Three former FIFA top officials including Joseph Blatter enriched themselves by more than 79 million Swiss francs (80 million dollars) in the last five years, an internal investigation by the world football body has revealed.

The Quinn Emanuel law firm conducting the investigation said "contract arrangements benefited a small group of former FIFA officials" and some contained "provisions that appear to violate Swiss law," according to a FIFA statement Friday, one day after Swiss prosecutors again raided the organization's headquarters.

Besides former FIFA president Blatter, former secretary general Jerome Valcke and former finance chief Markus Kattner were found to have skimmed FIFA's funds.

According to Quinn Emanuel partner Bill Burck, "the evidence appears to reveal a coordinated effort by three former top officials of FIFA to enrich themselves through annual salary increases, World Cup bonuses and other incentives."

FIFA said that "the investigation has revealed evidence of breaches of fiduciary duty."

The findings also raised concerns about lack of oversight by FIFA’s compensation sub-committee, it added.

"FIFA has shared this information with the Office of the Swiss Attorney General and it will brief the U.S. Department of Justice on the matters as well," it announced, referring to criminal proceedings in football corruption cases in both countries.

FIFA's probe revealed that Blatter, Valcke and Kattner received 23 million francs in special bonuses for the 2010 World Cup in South Africa, apparently without any existing contract provisions to that effect.

Valcke and Kattner were also awarded bonuses totalling 29.5 million francs for the 2014 Brazil World Cup and for the 2018 event to be held in Russia.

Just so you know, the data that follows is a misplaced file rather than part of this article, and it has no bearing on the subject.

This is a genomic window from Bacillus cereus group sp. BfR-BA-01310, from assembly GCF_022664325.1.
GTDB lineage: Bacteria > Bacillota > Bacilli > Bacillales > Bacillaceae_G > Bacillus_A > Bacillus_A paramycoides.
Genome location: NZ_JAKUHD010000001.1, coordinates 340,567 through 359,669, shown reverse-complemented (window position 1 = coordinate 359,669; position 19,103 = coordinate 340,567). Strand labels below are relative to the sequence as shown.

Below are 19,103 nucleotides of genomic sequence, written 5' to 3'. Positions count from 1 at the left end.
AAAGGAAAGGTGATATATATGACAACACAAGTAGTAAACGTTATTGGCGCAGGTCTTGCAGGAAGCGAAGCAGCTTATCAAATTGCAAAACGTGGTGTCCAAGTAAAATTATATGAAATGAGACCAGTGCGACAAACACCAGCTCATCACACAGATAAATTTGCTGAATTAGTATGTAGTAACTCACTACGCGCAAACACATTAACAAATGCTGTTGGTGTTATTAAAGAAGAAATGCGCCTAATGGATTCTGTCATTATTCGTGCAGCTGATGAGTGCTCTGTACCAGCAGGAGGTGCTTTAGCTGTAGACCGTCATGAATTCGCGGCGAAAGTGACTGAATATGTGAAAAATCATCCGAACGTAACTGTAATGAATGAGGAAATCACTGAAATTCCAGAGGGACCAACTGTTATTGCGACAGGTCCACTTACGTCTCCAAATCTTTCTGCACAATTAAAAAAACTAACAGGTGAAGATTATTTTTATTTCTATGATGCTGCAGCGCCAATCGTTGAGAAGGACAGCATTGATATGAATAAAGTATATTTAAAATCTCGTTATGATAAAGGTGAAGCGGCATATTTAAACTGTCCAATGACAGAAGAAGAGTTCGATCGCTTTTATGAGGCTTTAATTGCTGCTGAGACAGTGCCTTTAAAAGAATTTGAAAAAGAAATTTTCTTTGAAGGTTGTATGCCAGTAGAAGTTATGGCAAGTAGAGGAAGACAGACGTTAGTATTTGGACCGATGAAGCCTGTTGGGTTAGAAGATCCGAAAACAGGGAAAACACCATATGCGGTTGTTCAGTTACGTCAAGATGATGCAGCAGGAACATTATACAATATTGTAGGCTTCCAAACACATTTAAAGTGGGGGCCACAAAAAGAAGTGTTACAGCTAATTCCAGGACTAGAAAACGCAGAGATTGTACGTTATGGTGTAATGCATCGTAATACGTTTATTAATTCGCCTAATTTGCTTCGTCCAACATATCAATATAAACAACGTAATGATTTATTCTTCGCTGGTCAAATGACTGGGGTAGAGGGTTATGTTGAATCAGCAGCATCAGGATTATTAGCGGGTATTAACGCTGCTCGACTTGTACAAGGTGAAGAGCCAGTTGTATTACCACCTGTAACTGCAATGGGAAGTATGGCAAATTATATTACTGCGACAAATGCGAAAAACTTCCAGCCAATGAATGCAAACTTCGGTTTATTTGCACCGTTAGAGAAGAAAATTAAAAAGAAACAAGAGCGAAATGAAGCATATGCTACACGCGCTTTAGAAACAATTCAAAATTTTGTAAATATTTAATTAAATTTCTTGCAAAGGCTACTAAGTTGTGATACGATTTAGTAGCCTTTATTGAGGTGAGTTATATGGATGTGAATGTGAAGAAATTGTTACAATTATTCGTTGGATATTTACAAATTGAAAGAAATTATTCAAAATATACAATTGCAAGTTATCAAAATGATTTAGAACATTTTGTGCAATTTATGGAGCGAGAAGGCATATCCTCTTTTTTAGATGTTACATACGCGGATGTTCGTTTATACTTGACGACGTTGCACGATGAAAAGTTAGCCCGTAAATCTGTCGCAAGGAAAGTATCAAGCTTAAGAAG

Shortly before FIFA made its findings public, the Swiss attorney general's office (OAG) confirmed that it raided FIFA's Zurich headquarters again on Thursday in the ongoing investigations into Blatter and Valcke.

"Documents and electronic data were seized. Their relevance for the ongoing proceedings is now being analyzed," the office said in a brief statement.

In September, Swiss authorities launched a criminal process against Blatter on suspicion that he mismanaged FIFA funds.

Blatter's office was raided and documents were seized on September 24 for the first time.

The OAG has been looking into "a disloyal payment" of 2 million Swiss francs by Blatter to Michel Platini, the former head of European football body UEFA. The transaction in February 2011 was purportedly made for work that Platini performed about 10 years earlier.

FIFA has banned Blatter and Platini from all football-related activities in the wake of the scandal.

The Swiss top prosecutors also suspect that Blatter closed a contract in detriment to FIFA's interests in 2005 with Jack Warner, the disgraced former head of the Central and North American soccer body CONCACAF.

In March, Swiss authorities also initiated proceedings against Valcke for suspected disloyal conduct of business and other possible criminal offences.

The Frenchman was fired in January and has also been banned from football.

Both Blatter and Valcke have denied wrong-doing.

FIFA has been mired in corruption scandals for more than a year.

Blatter had led the organization since 1998 but announced his resignation in June 2015 shortly after corruption allegations against him and senior FIFA officials surfaced.

US prosecutors have charged numerous Latin American football functionaries including Warner with corrupt dealings related to marketing contracts.

Blatter's successor Gianni Infantino was tasked with cleaning up the game but he too has come under pressure after German media reported he requested an audio recording of a council meeting held last month in Mexico City be deleted.

He was also accused of being involved in a plot to remove former independent audit and compliance chairman Domenico Scala, who eventually resigned in protest at a FIFA congress decision which allowed FIFA's new-look council the right to appoint and dismiss members of key control bodies.

FIFA hit back by saying: "Any insinuations this decision was the result of a conspiracy are ludicrous."

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